That chemistry wasn't always evident. There was, for instance, the day years ago when they were playing on the same youth basketball team. "One of us was not playing well and the other told him about it. We got into a fight with someone throwing a punch. My dad (an assistant coach) had to break it up," Larry said.

Bobby is outspoken in his appreciation of the role their dad, Lou Abare, has played in their development. Lou, a former Acton-Boxboro and University of Connecticut player, started the youth football program in Acton, then became coach of Acton-Boxboro's freshman team.

"If I had just one sports hero growing up, it would probably be my dad," said Bobby. "I get my intensity and focus from him.

"Watching pickup basketball games and seeing how much he loved competing had a direct effect on the way I conduct myself on the playing field. He also coached me through high school and really tried to instill how much sports could teach me, on and off the field. I'd like to think his impact on me has made me a better competitor, teammate, friend and even a better person."

"As a coach, I think my dad is the best one out there. I am biased, but in talking to friends and teammates, I think my dad always understood how to motivate his players the right way. His pep talks still rank by far among the best I've heard. In fact, with no disrespect to Coach Siedlecki, I think we could use him for a pre-game speech or two. It's evident in his coaching style that he genuinely cares about the players and the game itself. And as a player I think you really have to respect a coach who loves the game as much as he does. It makes you want to compete at a higher level and play for someone other than yourself and your teammates." With that feeling, it's little wonder Bobby talks of going into coaching after he graduates from Yale.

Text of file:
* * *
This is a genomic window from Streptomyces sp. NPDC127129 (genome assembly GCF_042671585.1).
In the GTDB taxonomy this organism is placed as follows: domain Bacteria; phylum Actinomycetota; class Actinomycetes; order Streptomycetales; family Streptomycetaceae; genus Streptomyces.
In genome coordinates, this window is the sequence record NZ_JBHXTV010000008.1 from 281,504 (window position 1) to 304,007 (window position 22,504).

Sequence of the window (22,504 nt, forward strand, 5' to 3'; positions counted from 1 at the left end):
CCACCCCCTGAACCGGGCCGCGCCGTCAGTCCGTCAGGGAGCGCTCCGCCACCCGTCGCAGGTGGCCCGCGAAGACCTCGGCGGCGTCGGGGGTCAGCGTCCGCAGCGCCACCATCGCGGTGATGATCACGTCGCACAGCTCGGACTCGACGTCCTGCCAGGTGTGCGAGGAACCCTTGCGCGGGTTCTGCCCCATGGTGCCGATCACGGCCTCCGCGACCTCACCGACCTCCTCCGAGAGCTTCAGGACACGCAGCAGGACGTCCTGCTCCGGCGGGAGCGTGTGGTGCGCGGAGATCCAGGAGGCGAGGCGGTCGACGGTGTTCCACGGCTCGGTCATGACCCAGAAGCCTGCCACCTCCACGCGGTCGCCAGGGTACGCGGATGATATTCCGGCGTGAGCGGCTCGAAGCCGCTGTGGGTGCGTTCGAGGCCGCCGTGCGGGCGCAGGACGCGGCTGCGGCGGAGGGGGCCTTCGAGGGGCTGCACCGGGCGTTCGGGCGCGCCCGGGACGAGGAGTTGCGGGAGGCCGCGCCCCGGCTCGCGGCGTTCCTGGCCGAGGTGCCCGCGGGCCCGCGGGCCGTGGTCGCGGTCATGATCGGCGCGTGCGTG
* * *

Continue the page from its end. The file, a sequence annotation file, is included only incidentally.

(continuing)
Lou sees some unusual qualities in Bobby as a player. "Coaching Bobby was not very difficult," Lou said. "He had an uncanny ability to see the field better than any other football player I have ever coached. Unlike a lot of players, he would accelerate through a tackle. ... Most kids will get to the ball carrier, stop and make the tackle. Bobby would actually gain speed when making the tackle, which is very unusual in a young player."

Some qualities, too, might serve Bobby well in coaching. "Bobby was certainly one of the most motivational leaders, both on and off the field," Lou said. "He's the type of player who makes other players around him better."

If you were a college coach with an opening on your staff, what more would you want to hear?

Steve Conn is an Associate AD and Yale's Director of Sports Publicity